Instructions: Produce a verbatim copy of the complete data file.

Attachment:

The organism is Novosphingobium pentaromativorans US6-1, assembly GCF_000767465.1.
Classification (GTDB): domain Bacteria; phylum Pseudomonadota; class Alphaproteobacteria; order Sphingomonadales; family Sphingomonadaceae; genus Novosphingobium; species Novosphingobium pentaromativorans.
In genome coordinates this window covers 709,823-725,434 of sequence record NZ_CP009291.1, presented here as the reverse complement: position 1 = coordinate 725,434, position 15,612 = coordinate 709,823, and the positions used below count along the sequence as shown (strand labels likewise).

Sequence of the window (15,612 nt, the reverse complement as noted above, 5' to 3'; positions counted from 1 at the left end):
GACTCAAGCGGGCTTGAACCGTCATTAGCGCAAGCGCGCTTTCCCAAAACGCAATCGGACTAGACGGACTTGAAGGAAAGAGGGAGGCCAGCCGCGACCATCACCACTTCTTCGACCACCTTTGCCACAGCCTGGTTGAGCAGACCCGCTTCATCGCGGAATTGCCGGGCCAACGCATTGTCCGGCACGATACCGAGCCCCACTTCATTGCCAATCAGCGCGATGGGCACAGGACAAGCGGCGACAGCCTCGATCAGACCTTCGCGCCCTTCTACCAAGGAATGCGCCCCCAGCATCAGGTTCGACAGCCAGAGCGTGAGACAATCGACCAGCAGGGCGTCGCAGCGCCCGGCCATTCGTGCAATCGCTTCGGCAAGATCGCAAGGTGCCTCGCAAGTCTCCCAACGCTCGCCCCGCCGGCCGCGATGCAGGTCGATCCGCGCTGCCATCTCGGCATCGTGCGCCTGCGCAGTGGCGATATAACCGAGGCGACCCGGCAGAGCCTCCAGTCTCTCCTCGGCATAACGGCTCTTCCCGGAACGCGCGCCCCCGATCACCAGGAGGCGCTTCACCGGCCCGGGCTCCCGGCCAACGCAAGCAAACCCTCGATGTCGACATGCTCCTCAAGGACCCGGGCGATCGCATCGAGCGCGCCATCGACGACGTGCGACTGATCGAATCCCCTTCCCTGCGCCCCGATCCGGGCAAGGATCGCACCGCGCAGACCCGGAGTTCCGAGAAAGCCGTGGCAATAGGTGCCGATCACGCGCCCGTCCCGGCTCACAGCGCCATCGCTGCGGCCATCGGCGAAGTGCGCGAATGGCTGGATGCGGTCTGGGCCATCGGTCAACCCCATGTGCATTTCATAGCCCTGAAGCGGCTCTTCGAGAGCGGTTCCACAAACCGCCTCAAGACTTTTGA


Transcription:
The organism is Novosphingobium pentaromativorans US6-1, assembly GCF_000767465.1.
Classification (GTDB): domain Bacteria; phylum Pseudomonadota; class Alphaproteobacteria; order Sphingomonadales; family Sphingomonadaceae; genus Novosphingobium; species Novosphingobium pentaromativorans.
In genome coordinates this window covers 709,823-725,434 of sequence record NZ_CP009291.1, presented here as the reverse complement: position 1 = coordinate 725,434, position 15,612 = coordinate 709,823, and the positions used below count along the sequence as shown (strand labels likewise).

Sequence of the window (15,612 nt, the reverse complement as noted above, 5' to 3'; positions counted from 1 at the left end):
GACTCAAGCGGGCTTGAACCGTCATTAGCGCAAGCGCGCTTTCCCAAAACGCAATCGGACTAGACGGACTTGAAGGAAAGAGGGAGGCCAGCCGCGACCATCACCACTTCTTCGACCACCTTTGCCACAGCCTGGTTGAGCAGACCCGCTTCATCGCGGAATTGCCGGGCCAACGCATTGTCCGGCACGATACCGAGCCCCACTTCATTGCCAATCAGCGCGATGGGCACAGGACAAGCGGCGACAGCCTCGATCAGACCTTCGCGCCCTTCTACCAAGGAATGCGCCCCCAGCATCAGGTTCGACAGCCAGAGCGTGAGACAATCGACCAGCAGGGCGTCGCAGCGCCCGGCCATTCGTGCAATCGCTTCGGCAAGATCGCAAGGTGCCTCGCAAGTCTCCCAACGCTCGCCCCGCCGGCCGCGATGCAGGTCGATCCGCGCTGCCATCTCGGCATCGTGCGCCTGCGCAGTGGCGATATAACCGAGGCGACCCGGCAGAGCCTCCAGTCTCTCCTCGGCATAACGGCTCTTCCCGGAACGCGCGCCCCCGATCACCAGGAGGCGCTTCACCGGCCCGGGCTCCCGGCCAACGCAAGCAAACCCTCGATGTCGACATGCTCCTCAAGGACCCGGGCGATCGCATCGAGCGCGCCATCGACGACGTGCGACTGATCGAATCCCCTTCCCTGCGCCCCGATCCGGGCAAGGATCGCACCGCGCAGACCCGGAGTTCCGAGAAAGCCGTGGCAATAGGTGCCGATCACGCGCCCGTCCCGGCTCACAGCGCCATCGCTGCGGCCATCGGCGAAGTGCGCGAATGGCTGGATGCGGTCTGGGCCATCGGTCAACCCCATGTGCATTTCATAGCCCTGAAGCGGCTCTTCGAGAGCGGTTCCACAAACCGCCTCAAGACTTTTGA